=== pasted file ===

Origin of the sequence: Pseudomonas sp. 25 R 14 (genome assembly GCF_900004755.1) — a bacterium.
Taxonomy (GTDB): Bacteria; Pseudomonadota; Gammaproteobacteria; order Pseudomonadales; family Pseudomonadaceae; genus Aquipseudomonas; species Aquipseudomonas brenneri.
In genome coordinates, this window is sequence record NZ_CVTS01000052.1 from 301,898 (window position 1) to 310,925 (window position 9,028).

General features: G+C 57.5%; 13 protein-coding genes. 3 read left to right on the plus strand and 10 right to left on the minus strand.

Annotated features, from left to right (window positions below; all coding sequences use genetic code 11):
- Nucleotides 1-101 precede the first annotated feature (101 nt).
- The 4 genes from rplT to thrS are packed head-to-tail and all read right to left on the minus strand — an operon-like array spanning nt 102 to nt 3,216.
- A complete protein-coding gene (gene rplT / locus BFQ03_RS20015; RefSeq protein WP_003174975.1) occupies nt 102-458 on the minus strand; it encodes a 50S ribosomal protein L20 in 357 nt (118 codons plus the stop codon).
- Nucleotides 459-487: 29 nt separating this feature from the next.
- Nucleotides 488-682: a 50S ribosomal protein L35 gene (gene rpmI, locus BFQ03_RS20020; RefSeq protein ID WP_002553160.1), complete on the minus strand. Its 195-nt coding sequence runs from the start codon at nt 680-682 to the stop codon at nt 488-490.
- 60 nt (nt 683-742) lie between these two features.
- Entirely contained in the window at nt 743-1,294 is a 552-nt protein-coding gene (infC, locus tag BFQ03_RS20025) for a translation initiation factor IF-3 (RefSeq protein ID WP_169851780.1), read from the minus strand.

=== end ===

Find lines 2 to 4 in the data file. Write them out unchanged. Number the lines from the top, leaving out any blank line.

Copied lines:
Taxonomy (GTDB): Bacteria; Pseudomonadota; Gammaproteobacteria; order Pseudomonadales; family Pseudomonadaceae; genus Aquipseudomonas; species Aquipseudomonas brenneri.
In genome coordinates, this window is sequence record NZ_CVTS01000052.1 from 301,898 (window position 1) to 310,925 (window position 9,028).

General features: G+C 57.5%; 13 protein-coding genes. 3 read left to right on the plus strand and 10 right to left on the minus strand.